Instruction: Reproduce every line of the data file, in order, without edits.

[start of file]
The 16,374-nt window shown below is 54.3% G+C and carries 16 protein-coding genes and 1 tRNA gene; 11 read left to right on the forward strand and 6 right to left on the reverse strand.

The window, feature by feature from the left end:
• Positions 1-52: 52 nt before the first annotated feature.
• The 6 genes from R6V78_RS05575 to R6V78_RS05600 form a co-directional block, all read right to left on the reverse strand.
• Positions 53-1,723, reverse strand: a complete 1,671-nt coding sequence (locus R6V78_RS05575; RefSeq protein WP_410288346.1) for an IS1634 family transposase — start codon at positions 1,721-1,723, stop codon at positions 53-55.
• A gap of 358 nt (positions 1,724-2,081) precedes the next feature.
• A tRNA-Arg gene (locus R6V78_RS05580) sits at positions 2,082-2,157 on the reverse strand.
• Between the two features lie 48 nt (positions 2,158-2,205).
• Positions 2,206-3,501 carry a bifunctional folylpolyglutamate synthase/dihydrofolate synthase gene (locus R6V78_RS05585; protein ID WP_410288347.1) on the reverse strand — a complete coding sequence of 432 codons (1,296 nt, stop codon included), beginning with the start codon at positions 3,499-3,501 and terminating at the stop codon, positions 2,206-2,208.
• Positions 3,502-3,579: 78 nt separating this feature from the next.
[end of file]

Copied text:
The 16,374-nt window shown below is 54.3% G+C and carries 16 protein-coding genes and 1 tRNA gene; 11 read left to right on the forward strand and 6 right to left on the reverse strand.

The window, feature by feature from the left end:
• Positions 1-52: 52 nt before the first annotated feature.
• The 6 genes from R6V78_RS05575 to R6V78_RS05600 form a co-directional block, all read right to left on the reverse strand.
• Positions 53-1,723, reverse strand: a complete 1,671-nt coding sequence (locus R6V78_RS05575; RefSeq protein WP_410288346.1) for an IS1634 family transposase — start codon at positions 1,721-1,723, stop codon at positions 53-55.
• A gap of 358 nt (positions 1,724-2,081) precedes the next feature.
• A tRNA-Arg gene (locus R6V78_RS05580) sits at positions 2,082-2,157 on the reverse strand.
• Between the two features lie 48 nt (positions 2,158-2,205).
• Positions 2,206-3,501 carry a bifunctional folylpolyglutamate synthase/dihydrofolate synthase gene (locus R6V78_RS05585; protein ID WP_410288347.1) on the reverse strand — a complete coding sequence of 432 codons (1,296 nt, stop codon included), beginning with the start codon at positions 3,499-3,501 and terminating at the stop codon, positions 2,206-2,208.
• Positions 3,502-3,579: 78 nt separating this feature from the next.